Tabitha Peterson is set to embark on her second Olympic journey with the U.S. women’s curling team. After serving as the squad’s third in PyeongChang, Peterson is now taking over for Nina Roth as the team’s skip.
Peterson has earned a ton of success through the years as a curler. She and her team earned bronze at the 2021 World Women’s Championship in Calgary, and she’s also earned a pair of gold medals at the United States Women’s Curling Championship, most recently in 2020.
While Peterson is known primarily as a curler, she also works as a pharmacist in Eagan, Minnesota.
As part of our preparation for the 2022 Winter Games, NBC Olympics sent questionnaires to multiple athletes to learn more about their lives both inside and outside of sports. Here’s what we found out about Peterson:
Tell us about your family.
My dad’s name is Sheldon Peterson and my mother Gaye Skelly-Peterson. My dad is a retired dentist and my mother a retired dental hygienist. My older brother Trent Peterson is a nurse currently in school to become a nurse anesthetist. He is also a former pro-golfer and still competes at high level amateur events. My sister (my teammate) Tara Peterson is a dentist and a curler like me!
Where does your family come from?
My mother’s side is from Canada and before that Scotland. My father’s side mostly Norwegian and Swedish.
How influential were your parents in your athletic career?
Sports have always been a large part of our family. My parents grew up playing sports so they got the three kids exposed to almost every sport possible when we were young. Also, my father was a diver for the University of Minnesota. I think their belief was that sports keep kids out of trouble and build character. So growing up they signed us up for soccer, swimming, golf, skiing, softball, track, gymnastics, etc. to name a few. Then as we grew older, we picked our favorites. We weren’t introduced to curling until 2000, but it took until around 2005 for me and my sister to gravitate toward it.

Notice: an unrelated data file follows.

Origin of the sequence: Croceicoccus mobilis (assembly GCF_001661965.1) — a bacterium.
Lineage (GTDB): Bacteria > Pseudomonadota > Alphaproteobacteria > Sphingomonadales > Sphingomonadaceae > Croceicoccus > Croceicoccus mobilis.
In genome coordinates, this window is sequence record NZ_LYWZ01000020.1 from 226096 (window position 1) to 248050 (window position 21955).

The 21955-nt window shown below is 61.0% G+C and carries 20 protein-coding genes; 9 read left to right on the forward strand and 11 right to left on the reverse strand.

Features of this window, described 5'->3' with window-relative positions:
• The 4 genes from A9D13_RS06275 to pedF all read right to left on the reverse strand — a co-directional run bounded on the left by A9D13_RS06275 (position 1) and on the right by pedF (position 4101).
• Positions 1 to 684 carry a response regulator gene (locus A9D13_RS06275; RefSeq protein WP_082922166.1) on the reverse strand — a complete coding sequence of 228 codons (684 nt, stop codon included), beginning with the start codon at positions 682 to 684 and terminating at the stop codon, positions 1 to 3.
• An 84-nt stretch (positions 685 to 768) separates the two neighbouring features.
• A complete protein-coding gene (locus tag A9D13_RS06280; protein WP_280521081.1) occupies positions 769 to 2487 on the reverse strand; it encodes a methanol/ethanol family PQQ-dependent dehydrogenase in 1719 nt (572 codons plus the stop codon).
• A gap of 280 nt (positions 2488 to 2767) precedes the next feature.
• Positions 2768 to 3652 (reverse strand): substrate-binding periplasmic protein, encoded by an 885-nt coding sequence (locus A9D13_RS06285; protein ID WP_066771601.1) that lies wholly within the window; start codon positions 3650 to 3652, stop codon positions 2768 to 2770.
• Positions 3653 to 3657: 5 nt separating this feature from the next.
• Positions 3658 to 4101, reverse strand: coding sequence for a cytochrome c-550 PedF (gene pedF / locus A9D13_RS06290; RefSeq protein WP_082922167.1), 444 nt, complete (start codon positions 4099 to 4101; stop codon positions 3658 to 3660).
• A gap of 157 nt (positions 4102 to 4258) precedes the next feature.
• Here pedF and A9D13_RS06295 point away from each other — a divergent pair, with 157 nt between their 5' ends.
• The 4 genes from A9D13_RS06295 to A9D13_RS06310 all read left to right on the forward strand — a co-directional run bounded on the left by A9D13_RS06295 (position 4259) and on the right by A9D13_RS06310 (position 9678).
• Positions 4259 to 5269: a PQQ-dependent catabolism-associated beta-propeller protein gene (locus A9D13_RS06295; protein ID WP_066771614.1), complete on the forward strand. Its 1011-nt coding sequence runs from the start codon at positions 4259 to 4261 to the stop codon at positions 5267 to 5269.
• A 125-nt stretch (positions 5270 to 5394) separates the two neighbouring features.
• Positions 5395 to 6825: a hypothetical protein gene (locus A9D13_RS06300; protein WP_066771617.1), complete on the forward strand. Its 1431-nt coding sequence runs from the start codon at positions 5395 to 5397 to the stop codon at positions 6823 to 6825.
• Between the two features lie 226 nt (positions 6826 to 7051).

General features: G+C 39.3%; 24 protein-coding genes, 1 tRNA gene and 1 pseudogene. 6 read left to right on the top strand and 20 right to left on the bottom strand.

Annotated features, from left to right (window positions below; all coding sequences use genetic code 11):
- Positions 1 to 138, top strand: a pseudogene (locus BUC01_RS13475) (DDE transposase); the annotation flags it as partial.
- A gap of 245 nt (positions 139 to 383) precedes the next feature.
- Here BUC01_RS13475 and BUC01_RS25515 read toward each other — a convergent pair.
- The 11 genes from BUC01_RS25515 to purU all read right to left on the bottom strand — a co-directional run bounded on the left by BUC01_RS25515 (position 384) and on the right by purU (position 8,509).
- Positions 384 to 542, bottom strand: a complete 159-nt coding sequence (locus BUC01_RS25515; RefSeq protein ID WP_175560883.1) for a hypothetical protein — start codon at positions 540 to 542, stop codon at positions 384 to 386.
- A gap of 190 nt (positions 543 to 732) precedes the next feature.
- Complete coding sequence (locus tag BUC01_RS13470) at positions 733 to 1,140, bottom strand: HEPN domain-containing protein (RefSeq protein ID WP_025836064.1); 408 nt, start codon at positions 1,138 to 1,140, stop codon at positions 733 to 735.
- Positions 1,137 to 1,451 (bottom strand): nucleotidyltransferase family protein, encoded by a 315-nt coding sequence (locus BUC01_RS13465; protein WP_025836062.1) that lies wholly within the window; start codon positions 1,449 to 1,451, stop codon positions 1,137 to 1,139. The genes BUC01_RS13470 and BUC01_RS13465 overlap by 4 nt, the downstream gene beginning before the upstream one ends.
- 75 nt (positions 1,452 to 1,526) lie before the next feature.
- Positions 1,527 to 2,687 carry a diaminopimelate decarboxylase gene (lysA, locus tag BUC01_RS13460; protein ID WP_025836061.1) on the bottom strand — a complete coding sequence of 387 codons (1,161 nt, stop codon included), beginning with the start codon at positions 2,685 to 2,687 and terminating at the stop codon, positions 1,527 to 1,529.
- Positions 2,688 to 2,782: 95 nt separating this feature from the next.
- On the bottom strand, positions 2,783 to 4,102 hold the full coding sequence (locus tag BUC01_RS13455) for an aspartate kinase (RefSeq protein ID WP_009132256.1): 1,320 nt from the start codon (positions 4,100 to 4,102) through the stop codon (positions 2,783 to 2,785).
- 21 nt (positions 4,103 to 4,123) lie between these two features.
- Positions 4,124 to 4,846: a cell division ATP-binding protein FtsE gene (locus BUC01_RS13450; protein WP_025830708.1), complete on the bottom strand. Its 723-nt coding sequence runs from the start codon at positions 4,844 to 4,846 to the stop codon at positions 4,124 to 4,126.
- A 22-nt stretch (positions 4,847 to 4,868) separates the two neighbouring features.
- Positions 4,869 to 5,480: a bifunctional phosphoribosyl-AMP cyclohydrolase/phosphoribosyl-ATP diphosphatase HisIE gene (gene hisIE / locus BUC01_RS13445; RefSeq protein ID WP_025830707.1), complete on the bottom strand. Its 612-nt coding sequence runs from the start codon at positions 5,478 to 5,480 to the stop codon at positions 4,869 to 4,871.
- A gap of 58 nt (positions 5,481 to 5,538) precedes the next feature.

What is your job? Why do you do it?
I work as a retail pharmacist at CVS/Pharmacy. I am part-time to make time for training and competing. Balancing it all is difficult at times, but I find the busier I am, the more I accomplish and my motivations stay high.
Do you have any pets?
Lou is my German Shepherd. She is a spit fire with a ton of personality.
Typical training day?
I am not an early riser, I am a night owl. So my typical day is waking up at about 7:30 am, going to the Training HAUS around 9:30, then to the ice to practice around 11:30. Then I go to work from 1-9. Every day is different as my work schedule is so random, but this is a pretty typical day. Other days ill work a 12-hour shift and nothing else, others I don’t work at all so I can train and practice for longer.
How much time do you train? How much do you sleep?
I try to get 7-8 hours of sleep per night. If I could, I would probably sleep for 10 hours, but I have things to do! Off-ice training 4-6 hours per week with trainer and 2-3 hours by myself. On-ice training depends on competition schedule and travel but if I am home, 3-4 hours practice and 4 hours of league.
I try to do a lot of meal prepping because sometimes there are 7 plus days in a row where I am hardly home, so if I don’t stay organized and have a meal planned, I either don’t eat, or I eat not as healthy. A typical meal is a spinach salad with veggies, nuts, cheese, and chicken.
Earliest memory of curling?
Junior curling at the Saint Paul Curling Club. I was about 10 years old. For me at that age it was all about friends, so once I found some friends and formed a team, I was all in.
Earliest memory of watching the Olympics?
I loved watching the young ladies compete in gymnastics, and I was a gymnast as a young girl, so I always thought I’d go to the Olympics as a gymnast.
Most interesting teammate?
Becca Hamilton because she is funny and goofy and also a very intense competitor. We call her the heartbeat of the team because her humor and personality keep us going in tough moments.
Advice you’d give a young player?
Practice, practice, practice. And take advantage of every opportunity presented to you.
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